Blood studies are tests that are taken to examine a patient’s blood. Blood tests are the most common tests taken for cancer patients. By examining the blood, doctors are able to identify the type of disease the patient has, and based on that they can follow a course of treatment by administering the right treatment dosage.
There are different ways by which blood can be drawn out of a patient depending on your child’s situation. The common method employed to draw blood is to insert a needle into the vein. Children undergoing chemotherapy have a central venous line in place that can be used to draw out blood from them.
How to support your child
Not all children respond in the same way when getting their blood drawn. Some children become anxious about the process while some would like to have advanced knowledge of whether they will be gouging to have their blood drawn. Some are okay with blood becoming drawn from their veins while others prefer finger pokes. Irrespective of the issues that they are having, always ask for the child’s preference, ask them which hand would they stretch out or which finger they would prefer to be poked, this will make them feel as though they exercise some control.
If your child has a fear of needles, tell the medical practitioner so and take the necessary steps required. You can ask the medical team to:
- Divert their concentration from the needle in the younger children. In case of older children, it is better if they feel they are in control
- You can ask the doctor to make use of EMLA before drawing blood, this reduces the discomfort
- You can hold your child’s hand as a means of providing them with comfort
- Plan something fun after blood tests. Buying a candy, getting them ice cream, or offering them awards after the test can create a more positive association with blood tests.
The reaction of your child and their preferences should be given the utmost importance. Understanding the reaction can help you prepare your child accordingly and reduce their anxiety.
What are the types of blood studies?
Complete Blood Count (CBC)
As the name suggests, a total blood count test is done to inspect the parts of a patient’s blood completely. This is the most widely recognized kind of blood test taken in kids having cancer as this is the way specialists decide what the treatment that will be controlled will mean for the bone marrow and where the platelets are produced. It is CBC that will determine whether you are ready for the next round of chemotherapy, whether a transfusion is needed, or whether there are chances of getting an infection.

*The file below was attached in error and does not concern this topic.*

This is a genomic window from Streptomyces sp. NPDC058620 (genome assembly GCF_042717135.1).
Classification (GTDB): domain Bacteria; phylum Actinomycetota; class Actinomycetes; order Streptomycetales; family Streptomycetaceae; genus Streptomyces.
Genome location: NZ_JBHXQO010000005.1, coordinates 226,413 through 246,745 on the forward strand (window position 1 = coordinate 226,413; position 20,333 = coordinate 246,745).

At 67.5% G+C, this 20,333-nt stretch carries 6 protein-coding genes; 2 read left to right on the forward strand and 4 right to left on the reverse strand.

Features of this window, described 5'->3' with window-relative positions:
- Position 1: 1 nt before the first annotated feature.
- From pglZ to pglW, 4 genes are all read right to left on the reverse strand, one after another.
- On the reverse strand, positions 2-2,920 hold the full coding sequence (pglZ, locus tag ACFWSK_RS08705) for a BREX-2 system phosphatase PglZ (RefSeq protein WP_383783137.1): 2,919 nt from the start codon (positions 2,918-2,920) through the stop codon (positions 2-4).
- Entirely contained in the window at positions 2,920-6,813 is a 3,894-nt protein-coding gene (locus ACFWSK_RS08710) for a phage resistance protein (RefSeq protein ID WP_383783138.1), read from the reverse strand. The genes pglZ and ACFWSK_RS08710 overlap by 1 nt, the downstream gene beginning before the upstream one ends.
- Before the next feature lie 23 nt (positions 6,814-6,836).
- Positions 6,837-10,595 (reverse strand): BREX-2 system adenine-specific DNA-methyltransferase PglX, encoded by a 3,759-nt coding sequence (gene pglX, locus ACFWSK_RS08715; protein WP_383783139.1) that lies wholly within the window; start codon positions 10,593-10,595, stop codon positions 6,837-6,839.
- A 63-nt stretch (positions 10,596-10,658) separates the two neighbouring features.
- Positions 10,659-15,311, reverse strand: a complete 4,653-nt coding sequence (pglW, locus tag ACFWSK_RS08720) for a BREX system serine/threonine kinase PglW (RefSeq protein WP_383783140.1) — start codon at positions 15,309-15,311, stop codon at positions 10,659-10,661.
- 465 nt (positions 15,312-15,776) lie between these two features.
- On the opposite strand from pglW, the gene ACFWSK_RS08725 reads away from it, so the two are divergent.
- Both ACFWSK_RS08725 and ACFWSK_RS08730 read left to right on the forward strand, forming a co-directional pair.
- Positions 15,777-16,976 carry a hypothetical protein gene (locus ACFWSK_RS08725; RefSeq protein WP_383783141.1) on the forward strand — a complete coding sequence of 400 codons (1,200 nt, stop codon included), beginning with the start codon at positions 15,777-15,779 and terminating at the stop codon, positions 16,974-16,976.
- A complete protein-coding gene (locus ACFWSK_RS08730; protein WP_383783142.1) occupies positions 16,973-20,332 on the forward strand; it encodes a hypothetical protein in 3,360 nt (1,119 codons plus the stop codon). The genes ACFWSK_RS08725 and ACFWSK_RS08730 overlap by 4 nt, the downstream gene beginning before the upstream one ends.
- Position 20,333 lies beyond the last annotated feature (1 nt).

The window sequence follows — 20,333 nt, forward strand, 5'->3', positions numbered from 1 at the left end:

Depending on your child’s situation, blood can be drawn in different ways. The most common method employed to draw blood is by inserting a needle into the vein. It can also be drawn from the central venous line, a tube that is inserted into the child’s large vein during treatment.
The following information has been reviewed from a CBC test:
- Count of WBC Cells: The quantity of white blood cells that are available in the peripheral blood is taken. These cells are responsible for fighting against infection therefore any abnormal results could be an indication of inflammation, cancer, problems in the bone marrow, and other infections or issues within the body
- Differential count (Diff): refers to the distribution of the various types of white cells throughout the body, the values that are expressed as percentages and change frequently based on the response of what is happening in the patient’s body. A sudden increase in any type of white cells could be an indication of any signs of temporary or chronic conditions.
- Platelet count: This is the count taken to decide the number of platelets present in the blood. These platelets are the smallest type of blood cell and are responsible for helping blood clot. The platelet count is what is taken into consideration to monitor or diagnose diseases. If there is a sharp decrease in the platelet count it means that the person is at a potential risk for severe bleeding in any part of the body.
- Hemoglobin count: Hemoglobin is the substance that is found in the red platelets that are responsible for conveying oxygen all through the body and to different tissues. These counts are also expressed in the percentage of the total blood weight. A high percentage of hemoglobin could be the result of dehydration or kidney problems whereas low numbers indicate anemia. The most well-known justification for iron deficiency is because of extreme blood loss, bone marrow issues, and other issues.
- Hematocrit: the proportion of the level of the red platelets in a given volume of the entire blood. Low numbers indicate that the patient is suffering from anemia and high numbers indicate a result of dehydration or problems in the kidney. The major causes of anemia would be due to issues in the bone marrow, excessive blood loss, malnutrition, and others.
- Reticulocyte count (Retic): This count indicates the percentage of non-nucleated, young erythrocytes present in the blood that is circulated throughout the body. Deciding the number of erythrocytes assists the specialists with computing the rate at which the red platelets are being made in the bone marrow.
Study of blood chemistry (CMP or BMP)
Blood chemistry studies are done to provide information about the functioning of your child’s organs, especially the liver and the kidneys. It is highly important to monitor the organ functioning during cancer treatments so that they can determine whether the sodium, potassium and other elements in the blood are normal.
For blood chemistry studies, the patient’s blood can be drawn in a number of ways depending on the child’s situation. Most commonly it is done by inserting a needle into a vein and sometimes it is drawn from the central venous line, a tube that is inserted into a large vein of the child during the course of treatment.